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Article << Previous     |     Next >>   Contents Vol 53(5)

How can blind tiger snakes (Notechis scutatus) forage successfully?

Fabien Aubret A B E, Xavier Bonnet B C, David Pearson D, Richard Shine C

A School of Animal Biology, M092, University of Western Australia, Perth, WA 6009, Australia.
B Centre d’Etudes Biologiques de Chizé, CNRS, Villiers en Bois, France.
C Biological Sciences, University of Sydney, NSW 2006, Australia.
D Conservation and Land Management, Science Division, Woodvale Research Centre, Wanneroo, WA 6946, Australia.
E Corresponding author. Email: fab@congo.zzn.com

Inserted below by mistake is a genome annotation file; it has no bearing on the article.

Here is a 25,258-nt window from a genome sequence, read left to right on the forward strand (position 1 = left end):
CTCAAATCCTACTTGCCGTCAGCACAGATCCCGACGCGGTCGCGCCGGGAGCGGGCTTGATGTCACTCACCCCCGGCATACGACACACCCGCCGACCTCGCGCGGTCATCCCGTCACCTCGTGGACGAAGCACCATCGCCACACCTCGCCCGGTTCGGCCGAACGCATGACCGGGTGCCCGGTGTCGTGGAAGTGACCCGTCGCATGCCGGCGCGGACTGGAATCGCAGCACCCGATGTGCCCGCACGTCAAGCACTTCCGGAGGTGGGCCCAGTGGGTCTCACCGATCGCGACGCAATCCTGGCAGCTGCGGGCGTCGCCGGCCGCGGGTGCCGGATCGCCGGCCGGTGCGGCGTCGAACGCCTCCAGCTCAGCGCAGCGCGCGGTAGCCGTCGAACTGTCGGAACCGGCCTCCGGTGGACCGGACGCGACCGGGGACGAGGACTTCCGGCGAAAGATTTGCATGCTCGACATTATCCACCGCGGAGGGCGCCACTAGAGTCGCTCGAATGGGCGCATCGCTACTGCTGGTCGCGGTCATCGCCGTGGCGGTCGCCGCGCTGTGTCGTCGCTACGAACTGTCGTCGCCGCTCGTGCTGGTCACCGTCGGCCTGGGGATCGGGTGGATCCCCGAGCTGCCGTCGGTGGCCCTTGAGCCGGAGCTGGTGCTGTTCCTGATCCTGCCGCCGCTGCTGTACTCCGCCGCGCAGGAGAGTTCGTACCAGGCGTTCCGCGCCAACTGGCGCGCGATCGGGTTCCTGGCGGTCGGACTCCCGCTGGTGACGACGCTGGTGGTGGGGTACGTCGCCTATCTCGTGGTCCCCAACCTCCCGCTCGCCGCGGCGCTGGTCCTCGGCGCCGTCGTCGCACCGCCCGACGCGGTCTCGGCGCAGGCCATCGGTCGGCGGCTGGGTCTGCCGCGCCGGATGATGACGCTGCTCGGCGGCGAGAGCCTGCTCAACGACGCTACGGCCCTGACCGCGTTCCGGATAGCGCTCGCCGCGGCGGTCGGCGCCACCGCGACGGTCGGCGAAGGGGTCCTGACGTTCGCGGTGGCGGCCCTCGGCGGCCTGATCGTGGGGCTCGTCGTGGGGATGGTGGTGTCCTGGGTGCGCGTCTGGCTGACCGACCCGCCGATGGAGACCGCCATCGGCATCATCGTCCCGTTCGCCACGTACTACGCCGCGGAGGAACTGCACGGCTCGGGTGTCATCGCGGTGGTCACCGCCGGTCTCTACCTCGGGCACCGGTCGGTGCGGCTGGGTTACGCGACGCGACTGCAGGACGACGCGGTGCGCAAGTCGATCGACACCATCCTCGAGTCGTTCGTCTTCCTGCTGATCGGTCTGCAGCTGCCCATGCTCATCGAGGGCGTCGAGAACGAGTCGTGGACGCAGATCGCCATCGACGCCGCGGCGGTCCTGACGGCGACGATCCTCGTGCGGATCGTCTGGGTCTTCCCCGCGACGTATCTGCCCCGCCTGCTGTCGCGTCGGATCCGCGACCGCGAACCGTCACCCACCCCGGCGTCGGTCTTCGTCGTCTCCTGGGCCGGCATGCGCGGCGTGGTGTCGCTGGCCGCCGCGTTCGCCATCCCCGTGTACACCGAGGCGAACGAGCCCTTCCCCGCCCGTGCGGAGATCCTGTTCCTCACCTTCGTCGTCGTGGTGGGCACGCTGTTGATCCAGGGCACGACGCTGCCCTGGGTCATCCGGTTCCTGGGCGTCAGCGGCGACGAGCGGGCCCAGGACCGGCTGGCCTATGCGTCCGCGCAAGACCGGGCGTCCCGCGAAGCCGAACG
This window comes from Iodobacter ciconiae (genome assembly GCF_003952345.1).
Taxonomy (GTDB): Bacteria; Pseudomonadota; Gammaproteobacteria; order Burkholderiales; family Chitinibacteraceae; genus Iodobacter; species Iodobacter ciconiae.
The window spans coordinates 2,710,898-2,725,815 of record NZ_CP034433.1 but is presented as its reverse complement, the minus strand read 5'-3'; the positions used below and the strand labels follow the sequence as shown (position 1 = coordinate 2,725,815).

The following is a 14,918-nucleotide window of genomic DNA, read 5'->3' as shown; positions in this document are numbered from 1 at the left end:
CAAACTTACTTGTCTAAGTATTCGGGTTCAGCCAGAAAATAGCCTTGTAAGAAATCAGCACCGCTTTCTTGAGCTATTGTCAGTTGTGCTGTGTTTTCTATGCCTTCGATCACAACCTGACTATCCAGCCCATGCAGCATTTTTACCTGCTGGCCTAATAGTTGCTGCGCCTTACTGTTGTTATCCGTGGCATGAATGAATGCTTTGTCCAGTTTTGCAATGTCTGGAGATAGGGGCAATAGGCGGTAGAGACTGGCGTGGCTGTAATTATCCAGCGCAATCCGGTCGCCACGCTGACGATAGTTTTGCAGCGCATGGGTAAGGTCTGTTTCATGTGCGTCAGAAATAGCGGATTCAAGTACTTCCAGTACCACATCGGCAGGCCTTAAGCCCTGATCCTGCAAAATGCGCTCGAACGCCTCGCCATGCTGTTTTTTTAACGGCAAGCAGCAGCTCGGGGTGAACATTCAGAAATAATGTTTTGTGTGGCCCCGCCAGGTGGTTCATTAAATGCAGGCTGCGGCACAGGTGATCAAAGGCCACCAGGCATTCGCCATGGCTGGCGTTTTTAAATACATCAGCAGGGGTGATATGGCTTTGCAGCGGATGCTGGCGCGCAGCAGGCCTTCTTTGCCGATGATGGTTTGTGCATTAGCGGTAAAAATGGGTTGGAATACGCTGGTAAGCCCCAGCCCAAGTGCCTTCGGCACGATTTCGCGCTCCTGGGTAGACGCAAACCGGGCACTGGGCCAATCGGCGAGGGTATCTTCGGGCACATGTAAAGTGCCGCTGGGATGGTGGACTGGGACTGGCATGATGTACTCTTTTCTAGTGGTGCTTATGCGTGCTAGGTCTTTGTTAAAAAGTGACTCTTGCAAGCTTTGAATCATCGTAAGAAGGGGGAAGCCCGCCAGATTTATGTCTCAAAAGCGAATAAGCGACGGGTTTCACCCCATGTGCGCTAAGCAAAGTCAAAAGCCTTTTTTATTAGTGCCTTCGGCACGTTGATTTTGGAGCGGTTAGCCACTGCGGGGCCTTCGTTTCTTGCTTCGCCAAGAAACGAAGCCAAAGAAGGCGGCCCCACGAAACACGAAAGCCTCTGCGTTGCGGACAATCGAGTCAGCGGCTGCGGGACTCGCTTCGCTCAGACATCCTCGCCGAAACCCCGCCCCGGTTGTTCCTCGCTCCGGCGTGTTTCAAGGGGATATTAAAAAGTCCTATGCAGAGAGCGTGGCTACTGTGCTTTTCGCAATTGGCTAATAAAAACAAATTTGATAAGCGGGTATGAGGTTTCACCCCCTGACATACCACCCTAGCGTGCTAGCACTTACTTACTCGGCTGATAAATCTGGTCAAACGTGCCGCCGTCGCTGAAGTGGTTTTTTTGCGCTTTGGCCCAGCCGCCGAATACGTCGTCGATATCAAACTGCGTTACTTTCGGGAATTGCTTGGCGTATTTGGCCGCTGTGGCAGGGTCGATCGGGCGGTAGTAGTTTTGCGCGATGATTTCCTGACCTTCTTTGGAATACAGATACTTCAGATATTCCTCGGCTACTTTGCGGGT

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On a small island off south-western Australia, tiger snakes (Notechis scutatus, Elapidae) continue to survive, feed, grow and reproduce successfully after being blinded by seagulls defending their chicks. We propose two alternative hypotheses to explain this surprising result: either vision is of trivial importance in tiger snake foraging, or the blinded snakes survive on a diet of abundant immobile prey that cannot escape their approach. Laboratory studies in which we blindfolded snakes falsified the first hypothesis: snakes that were unable to see had great difficulty in capturing mobile prey. Field data support the second hypothesis: blind snakes feed almost entirely on seagull chicks, whereas normal-sighted animals also took fast-moving prey (lizards and mice). Thus, the ability of tiger snakes on Carnac Island to survive without vision is attributable to the availability of abundant helpless prey (seagull chicks) in this insular ecosystem.

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